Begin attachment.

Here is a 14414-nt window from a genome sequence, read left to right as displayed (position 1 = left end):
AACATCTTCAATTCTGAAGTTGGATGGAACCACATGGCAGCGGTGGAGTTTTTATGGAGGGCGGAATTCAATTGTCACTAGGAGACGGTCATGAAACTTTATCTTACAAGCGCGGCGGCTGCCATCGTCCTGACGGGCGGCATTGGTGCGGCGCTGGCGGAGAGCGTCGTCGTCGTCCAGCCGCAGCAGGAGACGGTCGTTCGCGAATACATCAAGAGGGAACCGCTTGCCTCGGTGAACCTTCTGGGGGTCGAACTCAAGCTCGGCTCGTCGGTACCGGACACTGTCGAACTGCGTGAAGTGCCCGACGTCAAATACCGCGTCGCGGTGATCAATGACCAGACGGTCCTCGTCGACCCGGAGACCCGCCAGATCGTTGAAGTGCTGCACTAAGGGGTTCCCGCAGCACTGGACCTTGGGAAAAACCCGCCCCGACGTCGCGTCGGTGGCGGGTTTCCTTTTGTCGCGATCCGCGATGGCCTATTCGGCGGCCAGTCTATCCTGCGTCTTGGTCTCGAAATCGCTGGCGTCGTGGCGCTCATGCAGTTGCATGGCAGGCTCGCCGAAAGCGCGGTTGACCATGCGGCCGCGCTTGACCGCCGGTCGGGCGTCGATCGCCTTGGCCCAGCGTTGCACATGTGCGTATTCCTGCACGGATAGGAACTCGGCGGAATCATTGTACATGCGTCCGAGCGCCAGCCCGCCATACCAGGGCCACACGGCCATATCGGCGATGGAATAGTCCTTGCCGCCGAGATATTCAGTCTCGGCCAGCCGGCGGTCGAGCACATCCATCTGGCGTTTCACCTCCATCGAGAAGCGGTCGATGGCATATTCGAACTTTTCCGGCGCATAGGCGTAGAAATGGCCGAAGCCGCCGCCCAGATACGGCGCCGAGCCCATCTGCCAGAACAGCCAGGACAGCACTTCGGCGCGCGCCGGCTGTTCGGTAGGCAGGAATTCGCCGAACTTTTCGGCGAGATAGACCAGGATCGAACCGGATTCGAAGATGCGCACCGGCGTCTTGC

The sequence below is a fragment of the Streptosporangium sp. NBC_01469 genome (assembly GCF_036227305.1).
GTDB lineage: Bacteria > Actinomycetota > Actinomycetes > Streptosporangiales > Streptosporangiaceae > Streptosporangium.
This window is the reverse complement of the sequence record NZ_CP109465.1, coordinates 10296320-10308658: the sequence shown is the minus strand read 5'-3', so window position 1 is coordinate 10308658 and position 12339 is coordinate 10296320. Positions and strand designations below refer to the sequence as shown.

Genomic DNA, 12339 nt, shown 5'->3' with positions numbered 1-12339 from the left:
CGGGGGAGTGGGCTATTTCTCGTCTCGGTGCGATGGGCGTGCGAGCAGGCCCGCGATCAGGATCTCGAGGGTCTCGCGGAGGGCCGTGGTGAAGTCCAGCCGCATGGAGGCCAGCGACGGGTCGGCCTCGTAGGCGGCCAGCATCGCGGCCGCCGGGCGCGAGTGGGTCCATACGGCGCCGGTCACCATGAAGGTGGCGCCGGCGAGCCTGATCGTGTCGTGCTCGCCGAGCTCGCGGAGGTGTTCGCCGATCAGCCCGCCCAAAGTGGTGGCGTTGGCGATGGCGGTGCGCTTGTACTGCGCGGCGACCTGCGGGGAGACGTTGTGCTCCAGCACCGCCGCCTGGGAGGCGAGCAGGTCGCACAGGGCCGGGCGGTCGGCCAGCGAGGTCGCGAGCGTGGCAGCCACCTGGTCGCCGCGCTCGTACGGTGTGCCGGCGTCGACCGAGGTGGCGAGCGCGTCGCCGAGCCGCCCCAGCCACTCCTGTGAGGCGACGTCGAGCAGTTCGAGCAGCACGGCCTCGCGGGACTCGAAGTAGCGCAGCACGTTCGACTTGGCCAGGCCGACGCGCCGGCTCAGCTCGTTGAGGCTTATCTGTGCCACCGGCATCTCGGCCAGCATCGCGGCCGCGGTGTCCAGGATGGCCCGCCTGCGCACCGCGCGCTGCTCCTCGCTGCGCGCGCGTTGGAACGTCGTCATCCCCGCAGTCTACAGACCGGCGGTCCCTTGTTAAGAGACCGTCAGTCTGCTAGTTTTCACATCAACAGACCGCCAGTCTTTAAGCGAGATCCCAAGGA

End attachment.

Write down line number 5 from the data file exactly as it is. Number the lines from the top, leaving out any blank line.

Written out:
This window is the reverse complement of the sequence record NZ_CP109465.1, coordinates 10296320-10308658: the sequence shown is the minus strand read 5'-3', so window position 1 is coordinate 10308658 and position 12339 is coordinate 10296320. Positions and strand designations below refer to the sequence as shown.